From Mountain to Seaby Sarah Pacheco
Protecting cloud forests and sparkling bays
THE PEOPLE OF THESE ISLANDS HISTORICALLY have held a deep-rooted relationship with their environment. In fact, ancient Hawaiians traced their lineage back to the land itself—acknowledging the powerful forces of the natural world through stories that linked man with the land, sea, planets and stars. These values can still be found today in organizations and people who are giving of their resources, knowledge and time toward the betterment of the ‘aina and its inhabitants.
Since its establishment in 2008, Hawaiian Legacy Hardwoods (HLH) has been implementing an aggressive reforestation project that calls for the replanting of hundreds of acres of Acacia koa on the Island of Hawai‘i.
“Most businesses in the world today have a tendency to consume resources; our objective was to create a sustainable business that would actually leave behind more resources than it used, not less,” says HLH CEO Jeffery Dunster.
Koa, considered by many as the “mother tree” of Hawaiian forests, is the world’s most valuable tropical hardwood. Found only in Hawai‘i, koa also is one of the scarcest hardwoods around, as land clearing, unsustainable harvesting, feral cattle and other invasive pests have depleted nearly 90 percent of the world’s supply.
According to Dunster, HLH operates on both a conservation and a commercial model designed to restore Hawai‘i’s endangered tropical hardwood forests using sustainable practices and proprietary technology.
“Planting trees is sustainable development in its simplest form,” says Dunster, who first envisioned this business plan more than 15 years ago with longtime business partner, friend and HLH COO, Darrell Cox. “This system will provide resources, carbon sequestration and ecosystem diversity all while enhancing the societal well-being of the local community.”
Under the Legacy Tree program, donors have the opportunity to purchase a koa tree that becomes a permanent part of HLH’s growing Hawaiian forest. Each tree is integrated with a GPS/GIS mapping system with RFID technology that allows tree owners to locate their very own koa on maps and by satellite imagery.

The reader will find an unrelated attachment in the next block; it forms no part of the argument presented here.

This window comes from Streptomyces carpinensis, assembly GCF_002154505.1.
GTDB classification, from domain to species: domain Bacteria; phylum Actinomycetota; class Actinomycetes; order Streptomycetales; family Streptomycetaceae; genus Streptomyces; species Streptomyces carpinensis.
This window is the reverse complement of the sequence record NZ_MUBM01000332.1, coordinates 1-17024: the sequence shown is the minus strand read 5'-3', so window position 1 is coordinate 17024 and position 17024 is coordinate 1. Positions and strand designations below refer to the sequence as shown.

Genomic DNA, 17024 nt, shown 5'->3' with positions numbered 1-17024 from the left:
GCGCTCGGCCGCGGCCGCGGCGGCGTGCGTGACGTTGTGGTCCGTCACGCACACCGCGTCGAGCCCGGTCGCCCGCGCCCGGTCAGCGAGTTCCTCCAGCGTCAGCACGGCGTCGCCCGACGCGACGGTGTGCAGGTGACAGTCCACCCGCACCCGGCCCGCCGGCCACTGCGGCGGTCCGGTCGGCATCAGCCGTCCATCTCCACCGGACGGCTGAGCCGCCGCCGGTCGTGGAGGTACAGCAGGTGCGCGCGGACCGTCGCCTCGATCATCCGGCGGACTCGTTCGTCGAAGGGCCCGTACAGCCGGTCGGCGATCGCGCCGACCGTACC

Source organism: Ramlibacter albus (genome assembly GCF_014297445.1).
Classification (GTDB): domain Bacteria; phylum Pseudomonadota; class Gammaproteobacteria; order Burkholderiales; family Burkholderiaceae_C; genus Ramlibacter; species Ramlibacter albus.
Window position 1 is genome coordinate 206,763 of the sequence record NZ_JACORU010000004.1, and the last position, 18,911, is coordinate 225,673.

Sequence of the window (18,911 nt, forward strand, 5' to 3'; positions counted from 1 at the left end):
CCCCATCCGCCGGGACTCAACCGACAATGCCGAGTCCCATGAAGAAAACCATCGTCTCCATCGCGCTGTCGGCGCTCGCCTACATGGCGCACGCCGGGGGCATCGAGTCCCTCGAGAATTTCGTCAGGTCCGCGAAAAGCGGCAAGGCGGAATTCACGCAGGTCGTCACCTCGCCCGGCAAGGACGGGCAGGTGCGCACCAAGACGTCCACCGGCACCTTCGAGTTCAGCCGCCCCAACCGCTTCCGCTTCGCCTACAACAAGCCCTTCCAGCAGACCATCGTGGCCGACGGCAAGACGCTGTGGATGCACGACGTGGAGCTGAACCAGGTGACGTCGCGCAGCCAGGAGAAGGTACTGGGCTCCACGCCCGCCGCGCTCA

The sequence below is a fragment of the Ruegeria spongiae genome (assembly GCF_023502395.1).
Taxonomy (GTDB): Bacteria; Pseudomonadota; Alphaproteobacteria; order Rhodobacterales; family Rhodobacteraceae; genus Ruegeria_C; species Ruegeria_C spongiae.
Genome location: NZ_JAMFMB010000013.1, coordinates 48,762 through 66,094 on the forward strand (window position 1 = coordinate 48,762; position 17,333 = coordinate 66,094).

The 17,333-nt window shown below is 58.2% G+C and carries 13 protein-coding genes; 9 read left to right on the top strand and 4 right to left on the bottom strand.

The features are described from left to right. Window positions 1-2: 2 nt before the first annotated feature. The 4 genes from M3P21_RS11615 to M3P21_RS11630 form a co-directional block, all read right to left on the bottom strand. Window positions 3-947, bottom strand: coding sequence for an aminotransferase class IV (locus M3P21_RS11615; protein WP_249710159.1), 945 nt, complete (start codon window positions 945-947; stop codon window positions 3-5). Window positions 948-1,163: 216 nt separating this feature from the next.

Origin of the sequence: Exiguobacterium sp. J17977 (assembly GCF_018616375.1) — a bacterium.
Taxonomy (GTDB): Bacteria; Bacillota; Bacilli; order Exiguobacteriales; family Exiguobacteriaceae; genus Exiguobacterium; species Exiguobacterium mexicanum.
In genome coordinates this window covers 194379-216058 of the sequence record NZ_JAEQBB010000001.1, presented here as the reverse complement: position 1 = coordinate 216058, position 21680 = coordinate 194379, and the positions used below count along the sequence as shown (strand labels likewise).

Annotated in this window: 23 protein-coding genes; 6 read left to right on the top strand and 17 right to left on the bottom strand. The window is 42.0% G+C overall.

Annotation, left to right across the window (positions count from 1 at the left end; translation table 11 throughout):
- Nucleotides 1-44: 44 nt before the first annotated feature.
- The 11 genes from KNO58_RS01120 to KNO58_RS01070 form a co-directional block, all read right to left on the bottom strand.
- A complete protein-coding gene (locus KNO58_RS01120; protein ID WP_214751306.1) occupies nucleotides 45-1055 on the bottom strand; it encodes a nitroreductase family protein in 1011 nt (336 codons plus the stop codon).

“As the trees grow, you will be able to go online at no cost using applications like Google Earth and see your tree from space,” Dunster says. “If you are the hands-on type, you can schedule a visit to your tree, or for those really adventurous types, you can even make arrangements to come and personally plant your own Legacy tree.”
Over a 50-year lifetime, a single Legacy koa tree will generate 13,000 pounds of oxygen, sequester 8,200 pounds of carbon dioxide, recycle 200,000 gallons of water, and provide $62,000 worth of air pollution control as well as $31,250 worth of soil erosion control.
Additionally, these permanent Legacy forests, Dunster says, will help re-establish wildlife corridors and support the state of Hawai’i in its efforts to protect and recharge its depleted watershed.
HLH currently has 1,000 acres of land on the slopes of Mauna Kea, once part of an ancient koa forest that was the personal property of King Kamehameha the Great. The land originally was cleared a century ago to make room for farming and ranching, but in just three years HLH has planted more than 140,000 trees on 500 acres.
“We expect to complete another 500 acres within the next 18 months,” shares Dunster. “As these trees are establishing themselves, we are inter-planting additional native species—mamane, naio, ‘ohi‘a and ‘iliahi – throughout the forest. We are even cultivating the native shrubs, such as Hawaiian mint and Hawaiian raspberry.
“When finished we will all have a completely restored cloud forest that we can all enjoy with our children and that will provide educational experiences for keiki and visitors.”